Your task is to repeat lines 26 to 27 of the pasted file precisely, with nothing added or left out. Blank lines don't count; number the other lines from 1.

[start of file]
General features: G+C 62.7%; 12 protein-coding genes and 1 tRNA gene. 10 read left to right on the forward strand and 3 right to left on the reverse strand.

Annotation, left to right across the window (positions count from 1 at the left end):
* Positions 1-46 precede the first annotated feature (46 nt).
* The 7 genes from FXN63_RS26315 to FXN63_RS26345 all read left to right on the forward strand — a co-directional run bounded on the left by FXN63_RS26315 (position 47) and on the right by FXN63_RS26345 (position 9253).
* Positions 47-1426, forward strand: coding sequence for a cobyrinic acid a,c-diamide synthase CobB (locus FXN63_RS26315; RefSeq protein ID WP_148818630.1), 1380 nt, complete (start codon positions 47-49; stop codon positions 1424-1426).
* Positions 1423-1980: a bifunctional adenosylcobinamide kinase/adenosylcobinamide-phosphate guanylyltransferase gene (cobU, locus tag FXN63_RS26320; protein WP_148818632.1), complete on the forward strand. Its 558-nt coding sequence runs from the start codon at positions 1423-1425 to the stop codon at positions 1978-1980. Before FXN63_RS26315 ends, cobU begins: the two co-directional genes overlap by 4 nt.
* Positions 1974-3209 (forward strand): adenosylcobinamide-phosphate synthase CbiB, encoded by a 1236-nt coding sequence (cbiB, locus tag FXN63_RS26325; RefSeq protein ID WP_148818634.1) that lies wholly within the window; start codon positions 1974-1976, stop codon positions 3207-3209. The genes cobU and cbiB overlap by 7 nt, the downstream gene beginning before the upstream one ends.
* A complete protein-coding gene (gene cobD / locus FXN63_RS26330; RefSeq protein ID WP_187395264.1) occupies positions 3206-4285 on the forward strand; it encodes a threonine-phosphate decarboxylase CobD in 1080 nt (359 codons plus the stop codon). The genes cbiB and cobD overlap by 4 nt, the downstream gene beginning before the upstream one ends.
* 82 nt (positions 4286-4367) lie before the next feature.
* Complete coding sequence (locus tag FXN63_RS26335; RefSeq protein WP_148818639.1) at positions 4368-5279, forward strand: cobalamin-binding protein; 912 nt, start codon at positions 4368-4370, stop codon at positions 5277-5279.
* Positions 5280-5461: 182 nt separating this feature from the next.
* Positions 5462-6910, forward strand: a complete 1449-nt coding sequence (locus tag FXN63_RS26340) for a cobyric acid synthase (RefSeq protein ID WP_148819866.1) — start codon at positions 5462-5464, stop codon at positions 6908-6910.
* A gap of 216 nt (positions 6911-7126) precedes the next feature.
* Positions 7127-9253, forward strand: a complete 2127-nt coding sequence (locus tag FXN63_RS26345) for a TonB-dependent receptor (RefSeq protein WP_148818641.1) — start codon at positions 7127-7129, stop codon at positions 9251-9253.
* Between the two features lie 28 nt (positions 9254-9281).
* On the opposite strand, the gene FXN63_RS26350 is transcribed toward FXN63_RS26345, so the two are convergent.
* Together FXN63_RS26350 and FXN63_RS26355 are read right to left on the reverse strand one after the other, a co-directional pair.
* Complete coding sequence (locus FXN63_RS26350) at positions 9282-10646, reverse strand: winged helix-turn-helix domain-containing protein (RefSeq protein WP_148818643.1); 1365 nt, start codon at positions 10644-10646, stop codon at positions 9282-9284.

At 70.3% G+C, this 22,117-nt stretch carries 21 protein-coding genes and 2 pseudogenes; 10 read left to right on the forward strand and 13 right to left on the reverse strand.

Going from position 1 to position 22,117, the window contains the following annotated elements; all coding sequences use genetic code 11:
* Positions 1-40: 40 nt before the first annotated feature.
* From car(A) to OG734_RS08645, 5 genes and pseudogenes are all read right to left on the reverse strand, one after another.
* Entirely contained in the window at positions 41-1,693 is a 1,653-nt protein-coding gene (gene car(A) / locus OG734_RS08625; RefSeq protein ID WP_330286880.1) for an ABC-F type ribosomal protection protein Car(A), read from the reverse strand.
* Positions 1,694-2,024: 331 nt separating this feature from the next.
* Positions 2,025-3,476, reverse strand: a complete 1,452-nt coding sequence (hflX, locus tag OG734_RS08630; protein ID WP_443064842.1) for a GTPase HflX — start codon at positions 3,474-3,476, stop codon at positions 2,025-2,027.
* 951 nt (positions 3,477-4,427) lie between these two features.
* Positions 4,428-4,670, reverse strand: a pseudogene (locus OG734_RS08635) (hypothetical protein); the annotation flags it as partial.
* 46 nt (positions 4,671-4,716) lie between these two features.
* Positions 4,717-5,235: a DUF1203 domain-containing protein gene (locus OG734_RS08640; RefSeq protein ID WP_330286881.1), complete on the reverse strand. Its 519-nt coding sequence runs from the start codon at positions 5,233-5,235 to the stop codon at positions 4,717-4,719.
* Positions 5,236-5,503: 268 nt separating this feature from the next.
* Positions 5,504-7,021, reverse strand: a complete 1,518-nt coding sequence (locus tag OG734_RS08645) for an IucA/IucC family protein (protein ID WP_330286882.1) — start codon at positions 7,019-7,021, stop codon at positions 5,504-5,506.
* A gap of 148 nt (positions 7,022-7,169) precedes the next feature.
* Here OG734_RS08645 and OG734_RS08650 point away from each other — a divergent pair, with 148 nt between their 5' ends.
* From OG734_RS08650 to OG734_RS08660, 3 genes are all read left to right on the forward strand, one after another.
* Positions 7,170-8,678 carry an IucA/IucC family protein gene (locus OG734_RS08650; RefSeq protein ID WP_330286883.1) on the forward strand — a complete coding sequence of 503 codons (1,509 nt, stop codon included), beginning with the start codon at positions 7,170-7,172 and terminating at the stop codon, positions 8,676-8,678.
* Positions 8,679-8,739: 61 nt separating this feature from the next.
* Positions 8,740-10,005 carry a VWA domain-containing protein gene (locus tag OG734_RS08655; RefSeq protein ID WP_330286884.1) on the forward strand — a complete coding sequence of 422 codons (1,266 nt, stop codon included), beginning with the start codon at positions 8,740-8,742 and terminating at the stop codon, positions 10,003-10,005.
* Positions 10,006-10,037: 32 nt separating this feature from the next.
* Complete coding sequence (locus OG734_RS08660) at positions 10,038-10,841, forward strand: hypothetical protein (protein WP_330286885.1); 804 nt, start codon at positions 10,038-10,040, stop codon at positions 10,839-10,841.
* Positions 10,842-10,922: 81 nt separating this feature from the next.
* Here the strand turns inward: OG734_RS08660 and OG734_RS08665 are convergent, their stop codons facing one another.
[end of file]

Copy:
* 951 nt (positions 3,477-4,427) lie between these two features.
* Positions 4,428-4,670, reverse strand: a pseudogene (locus OG734_RS08635) (hypothetical protein); the annotation flags it as partial.